I got an email the other day from a student asking to be added to my senior seminar as an overload. The email talked about the special situation that had made it impossible for the student to enroll in time, so of course I considered it. Part of considering it involved looking up the student's record here to make sure that s/he has the prerequisites and such. There are several prereqs for the class, specifically the lower division core classes for majors. I didn't see any of those classes on the student's record, but maybe the student transfered in and had completed similar classes elsewhere and they just didn't show on our campus record. I emailed the student, asking if s/he'd taken the classes, noting that I'd designed the class with the expectation that all students had taken them, and offering to consider hir request if s/he had taken them.
I got an email back saying that no, s/he hadn't taken them, but was hoping to take the second one without the first, if s/he could convince the professor s/he's smart enough.
Smart enough, of course, isn't the issue. Now, I could go off being all offended that the student doesn't respect professors or think that we actually teach anything in our classes. But I'm sure the student didn't go out of hir way thinking, hey, how can I offend Bardiac today?
I think the student just doesn't understand the point of prerequisites, especially in less linear seeming subjects such as English.
In math, students seem to understand prerequisites: Algebra leads to trig leads to calculus leads to advanced integration or something.
But even in the more sciency areas, things aren't clear. My biology type major required two terms of chemistry before one could enroll in the first biology class. But other schools start with biology. (Mine used chemistry to weed out pre-meds and pre-vets, I think. I wonder how the inter-departmental politics of that worked out?)
But English, well, they've been reading since they were little kids, and they like books, so of course they're prepared for an upper level seminar. Except they're not.
For better or worse, part of the problem is that our lower division core classes aren't generally standardized in the way, say, an Algebra class is. We don't share a "Text studies I" textbook, but choose a variety of texts. Partly it's just that we lack some real agreement (as a field) about what exactly people need to study English. Does an undergrad need theory, and if they do, is Aristotle or Derrida what they should read? Should we require Old English/Anglo-Saxon? How about a Chaucer course? Shakespeare? American Ethnic lit (and if so, which? an overview? or more focused?) How can an English major not know about iambic pentameter? And just who really cares about iambic pentameter? And so on.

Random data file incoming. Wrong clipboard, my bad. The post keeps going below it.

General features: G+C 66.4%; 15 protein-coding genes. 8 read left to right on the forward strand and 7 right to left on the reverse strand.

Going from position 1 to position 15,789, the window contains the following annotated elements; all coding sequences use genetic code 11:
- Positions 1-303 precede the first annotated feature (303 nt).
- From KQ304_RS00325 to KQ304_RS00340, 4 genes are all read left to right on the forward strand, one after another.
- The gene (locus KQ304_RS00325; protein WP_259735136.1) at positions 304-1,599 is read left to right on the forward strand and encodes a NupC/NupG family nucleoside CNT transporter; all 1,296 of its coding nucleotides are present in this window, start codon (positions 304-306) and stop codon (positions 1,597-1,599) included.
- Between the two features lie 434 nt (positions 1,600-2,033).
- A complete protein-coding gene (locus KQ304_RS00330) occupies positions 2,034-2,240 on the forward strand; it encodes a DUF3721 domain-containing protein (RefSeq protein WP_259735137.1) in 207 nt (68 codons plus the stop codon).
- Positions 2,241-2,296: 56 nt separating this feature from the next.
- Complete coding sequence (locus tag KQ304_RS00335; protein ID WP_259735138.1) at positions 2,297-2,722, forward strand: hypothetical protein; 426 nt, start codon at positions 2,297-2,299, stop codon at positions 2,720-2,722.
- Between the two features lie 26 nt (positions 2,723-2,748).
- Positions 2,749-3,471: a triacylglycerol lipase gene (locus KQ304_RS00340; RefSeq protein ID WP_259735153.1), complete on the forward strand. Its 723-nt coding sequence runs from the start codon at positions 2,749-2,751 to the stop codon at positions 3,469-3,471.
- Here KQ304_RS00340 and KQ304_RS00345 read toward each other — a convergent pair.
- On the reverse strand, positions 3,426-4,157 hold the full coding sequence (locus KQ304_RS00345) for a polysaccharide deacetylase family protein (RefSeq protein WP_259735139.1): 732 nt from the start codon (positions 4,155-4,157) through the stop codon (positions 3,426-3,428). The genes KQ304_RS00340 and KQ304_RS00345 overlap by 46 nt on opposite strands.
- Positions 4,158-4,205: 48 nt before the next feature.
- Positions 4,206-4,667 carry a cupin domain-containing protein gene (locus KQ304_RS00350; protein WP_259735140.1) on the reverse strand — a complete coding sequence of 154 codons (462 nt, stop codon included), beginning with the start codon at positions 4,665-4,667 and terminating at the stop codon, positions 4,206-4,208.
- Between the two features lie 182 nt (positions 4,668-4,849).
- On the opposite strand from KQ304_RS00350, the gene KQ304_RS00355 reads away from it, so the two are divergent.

But within a department and major, hopefully the faculty has put together a curriculum that gets an English major to what we all really want (I think), a student who's got a certain set of strategies for approaching and thinking/talking/writing about a variety of texts, and a certain level of sophistication about and appreciation for that variety, which probably includes some historical understanding of contexts, and linguistic understanding of the way language works. An individual student can probably get there from a variety of paths, some of which will be more effective for different students, and all of which will leave different students with different depths of understanding.
That's what our faculty have done. We went through a long argumentative process of talking about what we think English majors need to know, and how we can get them to know that, and then we designed some core courses to teach those skills and concepts. We still argue heatedly about those courses, especially the theory course. We've had our new major for about 8 years now, which means that we've had time to see a couple years of students graduate with the new curriculum, and we feel like it's doing a better job. (How to assess that is a more difficult matter.)
But my student emailer doesn't see those discussions, doesn't see what we're trying to do the way we do, and so things look rather arbitrary and a lot like just making people jump hoops.
In a way, I'm that student, too. I hate feeling like I have to jump meaningless hoops to do X or Y. It's hard for me to see sometimes that other people have put in the work to figure out that what I see as a hoop is really useful and necessary.
(Though some meetings feel so like a waste of time that I get really frustrated, especially at this time of year!)